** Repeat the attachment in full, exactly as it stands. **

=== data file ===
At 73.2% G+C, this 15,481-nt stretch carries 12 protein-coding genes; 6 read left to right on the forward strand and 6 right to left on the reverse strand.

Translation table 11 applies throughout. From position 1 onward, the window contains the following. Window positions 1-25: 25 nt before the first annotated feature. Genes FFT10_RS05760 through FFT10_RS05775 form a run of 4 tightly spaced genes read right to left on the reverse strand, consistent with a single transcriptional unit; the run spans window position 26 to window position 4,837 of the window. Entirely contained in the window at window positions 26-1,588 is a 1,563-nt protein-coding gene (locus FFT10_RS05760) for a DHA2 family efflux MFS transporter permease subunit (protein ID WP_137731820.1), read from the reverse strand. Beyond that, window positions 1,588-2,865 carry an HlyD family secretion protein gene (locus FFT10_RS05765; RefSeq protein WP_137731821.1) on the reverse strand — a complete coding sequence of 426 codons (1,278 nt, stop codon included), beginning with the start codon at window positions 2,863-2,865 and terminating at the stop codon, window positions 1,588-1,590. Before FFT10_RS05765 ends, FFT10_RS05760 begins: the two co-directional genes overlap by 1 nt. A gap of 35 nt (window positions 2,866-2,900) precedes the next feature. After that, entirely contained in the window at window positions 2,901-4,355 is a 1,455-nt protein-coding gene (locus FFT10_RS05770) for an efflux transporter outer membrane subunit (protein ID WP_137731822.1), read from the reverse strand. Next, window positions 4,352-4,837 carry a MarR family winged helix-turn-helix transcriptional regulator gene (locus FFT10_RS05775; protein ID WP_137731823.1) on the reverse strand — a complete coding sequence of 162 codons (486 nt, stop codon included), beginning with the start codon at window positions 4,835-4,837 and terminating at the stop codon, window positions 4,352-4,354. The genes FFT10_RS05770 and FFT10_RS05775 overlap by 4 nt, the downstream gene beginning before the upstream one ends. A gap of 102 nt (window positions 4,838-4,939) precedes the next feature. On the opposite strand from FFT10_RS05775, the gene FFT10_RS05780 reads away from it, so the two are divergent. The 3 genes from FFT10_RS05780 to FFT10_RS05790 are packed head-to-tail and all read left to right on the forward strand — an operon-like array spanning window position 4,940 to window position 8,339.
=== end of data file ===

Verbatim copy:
At 73.2% G+C, this 15,481-nt stretch carries 12 protein-coding genes; 6 read left to right on the forward strand and 6 right to left on the reverse strand.

Translation table 11 applies throughout. From position 1 onward, the window contains the following. Window positions 1-25: 25 nt before the first annotated feature. Genes FFT10_RS05760 through FFT10_RS05775 form a run of 4 tightly spaced genes read right to left on the reverse strand, consistent with a single transcriptional unit; the run spans window position 26 to window position 4,837 of the window. Entirely contained in the window at window positions 26-1,588 is a 1,563-nt protein-coding gene (locus FFT10_RS05760) for a DHA2 family efflux MFS transporter permease subunit (protein ID WP_137731820.1), read from the reverse strand. Beyond that, window positions 1,588-2,865 carry an HlyD family secretion protein gene (locus FFT10_RS05765; RefSeq protein WP_137731821.1) on the reverse strand — a complete coding sequence of 426 codons (1,278 nt, stop codon included), beginning with the start codon at window positions 2,863-2,865 and terminating at the stop codon, window positions 1,588-1,590. Before FFT10_RS05765 ends, FFT10_RS05760 begins: the two co-directional genes overlap by 1 nt. A gap of 35 nt (window positions 2,866-2,900) precedes the next feature. After that, entirely contained in the window at window positions 2,901-4,355 is a 1,455-nt protein-coding gene (locus FFT10_RS05770) for an efflux transporter outer membrane subunit (protein ID WP_137731822.1), read from the reverse strand. Next, window positions 4,352-4,837 carry a MarR family winged helix-turn-helix transcriptional regulator gene (locus FFT10_RS05775; protein ID WP_137731823.1) on the reverse strand — a complete coding sequence of 162 codons (486 nt, stop codon included), beginning with the start codon at window positions 4,835-4,837 and terminating at the stop codon, window positions 4,352-4,354. The genes FFT10_RS05770 and FFT10_RS05775 overlap by 4 nt, the downstream gene beginning before the upstream one ends. A gap of 102 nt (window positions 4,838-4,939) precedes the next feature. On the opposite strand from FFT10_RS05775, the gene FFT10_RS05780 reads away from it, so the two are divergent. The 3 genes from FFT10_RS05780 to FFT10_RS05790 are packed head-to-tail and all read left to right on the forward strand — an operon-like array spanning window position 4,940 to window position 8,339.